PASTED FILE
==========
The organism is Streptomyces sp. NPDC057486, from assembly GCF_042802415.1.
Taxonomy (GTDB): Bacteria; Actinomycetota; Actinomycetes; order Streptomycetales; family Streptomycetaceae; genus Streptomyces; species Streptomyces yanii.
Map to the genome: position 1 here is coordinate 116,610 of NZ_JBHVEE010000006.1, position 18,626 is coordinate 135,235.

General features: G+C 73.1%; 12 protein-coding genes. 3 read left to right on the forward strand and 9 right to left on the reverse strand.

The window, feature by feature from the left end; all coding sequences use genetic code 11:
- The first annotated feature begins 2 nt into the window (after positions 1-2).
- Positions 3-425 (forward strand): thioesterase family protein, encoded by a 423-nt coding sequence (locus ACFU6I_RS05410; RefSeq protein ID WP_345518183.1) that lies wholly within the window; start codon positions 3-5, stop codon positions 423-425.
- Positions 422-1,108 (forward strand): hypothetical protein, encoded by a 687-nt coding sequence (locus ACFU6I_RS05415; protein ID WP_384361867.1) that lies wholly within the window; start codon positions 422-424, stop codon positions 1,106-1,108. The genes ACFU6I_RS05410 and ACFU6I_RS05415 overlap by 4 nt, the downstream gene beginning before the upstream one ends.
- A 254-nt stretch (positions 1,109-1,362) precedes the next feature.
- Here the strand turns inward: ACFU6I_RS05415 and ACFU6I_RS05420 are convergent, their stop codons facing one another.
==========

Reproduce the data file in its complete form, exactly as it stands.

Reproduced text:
The organism is Streptomyces sp. NPDC057486, from assembly GCF_042802415.1.
Taxonomy (GTDB): Bacteria; Actinomycetota; Actinomycetes; order Streptomycetales; family Streptomycetaceae; genus Streptomyces; species Streptomyces yanii.
Map to the genome: position 1 here is coordinate 116,610 of NZ_JBHVEE010000006.1, position 18,626 is coordinate 135,235.

General features: G+C 73.1%; 12 protein-coding genes. 3 read left to right on the forward strand and 9 right to left on the reverse strand.

The window, feature by feature from the left end; all coding sequences use genetic code 11:
- The first annotated feature begins 2 nt into the window (after positions 1-2).
- Positions 3-425 (forward strand): thioesterase family protein, encoded by a 423-nt coding sequence (locus ACFU6I_RS05410; RefSeq protein ID WP_345518183.1) that lies wholly within the window; start codon positions 3-5, stop codon positions 423-425.
- Positions 422-1,108 (forward strand): hypothetical protein, encoded by a 687-nt coding sequence (locus ACFU6I_RS05415; protein ID WP_384361867.1) that lies wholly within the window; start codon positions 422-424, stop codon positions 1,106-1,108. The genes ACFU6I_RS05410 and ACFU6I_RS05415 overlap by 4 nt, the downstream gene beginning before the upstream one ends.
- A 254-nt stretch (positions 1,109-1,362) precedes the next feature.
- Here the strand turns inward: ACFU6I_RS05415 and ACFU6I_RS05420 are convergent, their stop codons facing one another.